The State Bar referee found petitioner culpable of violating Business and Professions Code sections 6068, subdivision (a) and 6103 (oath of office) and Rules of Professional Conduct, rule 2-111(A)(2) (withdrawing from employment without taking reasonable steps to avoid harm to a client) and former rule 6-101(A)(2) (continuing to represent a client when not having the time or the resources to do so) (new Rules of Professional Conduct became operative on May 27, 1989). The referee further found the following facts in aggravation: petitioner's failure to pay State Bar dues; the prior suspension by this court of October 1, 1986; and the determination petitioner had wilfully violated rule 955. In mitigation, the referee found that during the period in question, petitioner suffered from esophageal and [51 Cal.3d 257] duodenal peptic disease, painful rectal spasms, migraine headaches, anxiety, and depression. These illnesses were exacerbated by petitioner's divorce, the death of his father, and the total disability of his brother. The referee also found that following medical and psychiatric treatment, petitioner's physical and mental health had improved significantly.

The referee recommended petitioner be placed on probation for three years on conditions that included nine months' actual suspension consecutive to any suspension imposed in the rule 955 proceeding.

C. The Review Department's Recommendation

After consolidating the two matters, the review department adopted the referee's findings and recommended the stay of the suspension ordered by this court be set aside, probation be revoked, and petitioner be suspended from the practice of law until the latest of the following occurrences: (1) three years from the effective date of our previous order of October 31, 1986; (2)petitioner makes full restitution in the Bergman, Verbish, and Cordova matters;or (3) petitioner takes and passes the Professional Responsibility Examination anytime after January 1, 1988. The review department further recommended an additional consecutive two-year suspension.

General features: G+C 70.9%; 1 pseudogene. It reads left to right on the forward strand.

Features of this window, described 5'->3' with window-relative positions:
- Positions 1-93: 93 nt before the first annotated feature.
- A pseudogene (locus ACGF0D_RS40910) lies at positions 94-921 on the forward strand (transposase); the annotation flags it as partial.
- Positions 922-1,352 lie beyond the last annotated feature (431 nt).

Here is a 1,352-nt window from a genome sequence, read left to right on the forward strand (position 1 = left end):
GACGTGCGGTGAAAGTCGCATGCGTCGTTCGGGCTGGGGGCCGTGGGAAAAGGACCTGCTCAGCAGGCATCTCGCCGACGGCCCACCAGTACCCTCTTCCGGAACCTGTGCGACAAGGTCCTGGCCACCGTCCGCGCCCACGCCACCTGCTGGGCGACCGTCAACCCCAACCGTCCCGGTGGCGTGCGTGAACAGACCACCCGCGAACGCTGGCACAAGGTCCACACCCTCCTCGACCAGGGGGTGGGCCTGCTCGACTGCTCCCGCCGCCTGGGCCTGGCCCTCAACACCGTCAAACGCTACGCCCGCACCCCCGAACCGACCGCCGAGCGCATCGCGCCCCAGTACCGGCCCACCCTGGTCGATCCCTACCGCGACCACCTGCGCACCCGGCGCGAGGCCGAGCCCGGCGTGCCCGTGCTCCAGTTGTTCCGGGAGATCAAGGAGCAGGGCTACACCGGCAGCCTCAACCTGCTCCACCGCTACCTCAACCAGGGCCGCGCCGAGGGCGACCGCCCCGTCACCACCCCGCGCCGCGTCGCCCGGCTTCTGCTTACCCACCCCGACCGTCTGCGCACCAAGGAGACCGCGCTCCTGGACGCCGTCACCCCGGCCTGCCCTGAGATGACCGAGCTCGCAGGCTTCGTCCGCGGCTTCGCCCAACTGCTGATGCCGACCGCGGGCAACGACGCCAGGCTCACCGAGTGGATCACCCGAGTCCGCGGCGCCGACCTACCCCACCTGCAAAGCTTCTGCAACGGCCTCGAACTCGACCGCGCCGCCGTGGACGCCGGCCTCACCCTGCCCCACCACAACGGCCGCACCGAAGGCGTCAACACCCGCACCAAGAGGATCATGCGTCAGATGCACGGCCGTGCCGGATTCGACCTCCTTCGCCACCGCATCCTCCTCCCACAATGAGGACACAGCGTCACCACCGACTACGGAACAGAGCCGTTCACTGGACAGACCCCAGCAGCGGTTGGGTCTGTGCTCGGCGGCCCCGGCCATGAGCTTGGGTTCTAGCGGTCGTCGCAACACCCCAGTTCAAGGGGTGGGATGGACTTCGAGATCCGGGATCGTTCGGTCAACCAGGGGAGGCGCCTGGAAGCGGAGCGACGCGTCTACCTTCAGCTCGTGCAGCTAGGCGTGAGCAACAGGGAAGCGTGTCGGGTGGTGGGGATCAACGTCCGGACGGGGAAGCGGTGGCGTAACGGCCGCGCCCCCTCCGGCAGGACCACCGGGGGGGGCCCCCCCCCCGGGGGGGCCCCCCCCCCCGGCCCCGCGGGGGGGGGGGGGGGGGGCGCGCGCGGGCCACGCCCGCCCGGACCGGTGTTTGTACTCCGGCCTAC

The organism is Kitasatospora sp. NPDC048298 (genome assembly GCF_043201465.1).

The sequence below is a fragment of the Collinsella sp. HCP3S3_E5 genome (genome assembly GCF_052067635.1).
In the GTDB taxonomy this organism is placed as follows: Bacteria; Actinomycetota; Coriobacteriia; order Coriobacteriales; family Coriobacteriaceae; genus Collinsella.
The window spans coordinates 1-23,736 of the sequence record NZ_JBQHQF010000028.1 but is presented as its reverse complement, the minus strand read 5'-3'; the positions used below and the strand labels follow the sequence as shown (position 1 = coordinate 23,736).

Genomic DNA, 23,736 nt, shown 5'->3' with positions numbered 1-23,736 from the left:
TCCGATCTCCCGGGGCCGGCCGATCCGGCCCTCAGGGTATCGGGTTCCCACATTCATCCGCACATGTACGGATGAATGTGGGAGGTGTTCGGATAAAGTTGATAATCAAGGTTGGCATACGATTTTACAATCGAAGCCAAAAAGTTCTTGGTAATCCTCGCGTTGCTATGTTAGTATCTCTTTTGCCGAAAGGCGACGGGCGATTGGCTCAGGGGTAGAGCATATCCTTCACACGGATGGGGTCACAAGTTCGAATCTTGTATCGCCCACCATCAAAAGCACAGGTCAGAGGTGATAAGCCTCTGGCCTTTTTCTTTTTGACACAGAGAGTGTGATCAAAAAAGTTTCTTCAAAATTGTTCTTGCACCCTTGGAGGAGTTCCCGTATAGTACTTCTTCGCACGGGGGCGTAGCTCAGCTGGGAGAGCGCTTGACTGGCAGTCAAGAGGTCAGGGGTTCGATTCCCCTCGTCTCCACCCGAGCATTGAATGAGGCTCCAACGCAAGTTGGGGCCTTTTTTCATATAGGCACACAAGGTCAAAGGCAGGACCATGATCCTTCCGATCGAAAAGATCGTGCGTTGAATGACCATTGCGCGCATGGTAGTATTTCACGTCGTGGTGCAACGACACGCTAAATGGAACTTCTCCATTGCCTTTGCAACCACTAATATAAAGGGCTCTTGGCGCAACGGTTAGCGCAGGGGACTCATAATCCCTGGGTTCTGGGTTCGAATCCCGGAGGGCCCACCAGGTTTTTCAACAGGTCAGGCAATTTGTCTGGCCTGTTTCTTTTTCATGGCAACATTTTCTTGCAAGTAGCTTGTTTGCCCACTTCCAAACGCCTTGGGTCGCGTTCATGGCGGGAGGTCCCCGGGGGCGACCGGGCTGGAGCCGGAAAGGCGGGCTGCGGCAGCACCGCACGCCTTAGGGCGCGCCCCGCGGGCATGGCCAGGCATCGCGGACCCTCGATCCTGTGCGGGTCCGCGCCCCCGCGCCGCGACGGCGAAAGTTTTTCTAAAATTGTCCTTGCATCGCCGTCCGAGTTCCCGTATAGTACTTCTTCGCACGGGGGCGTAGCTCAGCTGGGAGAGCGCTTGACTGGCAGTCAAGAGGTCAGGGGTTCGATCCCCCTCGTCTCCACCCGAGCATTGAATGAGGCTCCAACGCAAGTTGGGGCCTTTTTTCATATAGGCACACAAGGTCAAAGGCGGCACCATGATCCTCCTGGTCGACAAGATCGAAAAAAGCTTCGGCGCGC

II. Discussion

[1] Although we give great weight to both the review department's disciplinary recommendation (In re Severo (1986) 41 Cal.3d 493, 500 [224 Cal.Rptr. 106, 714 P.2d 1244]) and the hearing panel's factual findings (In re Kreamer (1975) 14 Cal.3d 524, 532, fn. 5 [121 Cal.Rptr. 600, 535 P.2d 728]), we must independently review the evidence and pass on its sufficiency. Similarly, "[t]hough substantial weight is given to the State Bar's recommendations, we exercise independent judgment in determining the discipline. [Citations.] We may adopt conclusions as to guilt and yet revise the recommendations regarding discipline. [Citations.]" (Price v. State Bar (1982) 30 Cal.3d 537, 548 [179 Cal.Rptr. 914, 638 P.2d 1311].) With these principles in mind, we turn to petitioner's contentions.

A. "Wilful" Violation of Rule 955

Petitioner contends the evidence does not support the review department's finding that he wilfully violated rule 955. [2] We first considered the operative meaning of "wilful" in Durbin v. State Bar (1979) 23 Cal.3d 461 [152 Cal.Rptr. 749, 590 P.2d 876], stating, "It is fair to assume that 'wilful' as used in rule 955, subdivision (e), is intended to have the same meaning as in other contexts wherein a court may exercise contempt [51 Cal.3d 258] powers." ( Id., at p. 467.) In a contempt context, Penal Code section 7, subdivision 1, sets forth the following definition: "The word 'willfully,' when applied to the intent with which an act is done or omitted, implies simply a purpose or willingness to commit the act, or make the omission referred to. It does not require any intent to violate law, or to injure another, or to acquire any advantage." "Thus, bad faith is not a prerequisite to a finding of a willful failure to comply with rule 955, subdivision (c). Only a general purpose or willingness to commit the act or permit the omission is necessary." (23 Cal.3d at p. 467.)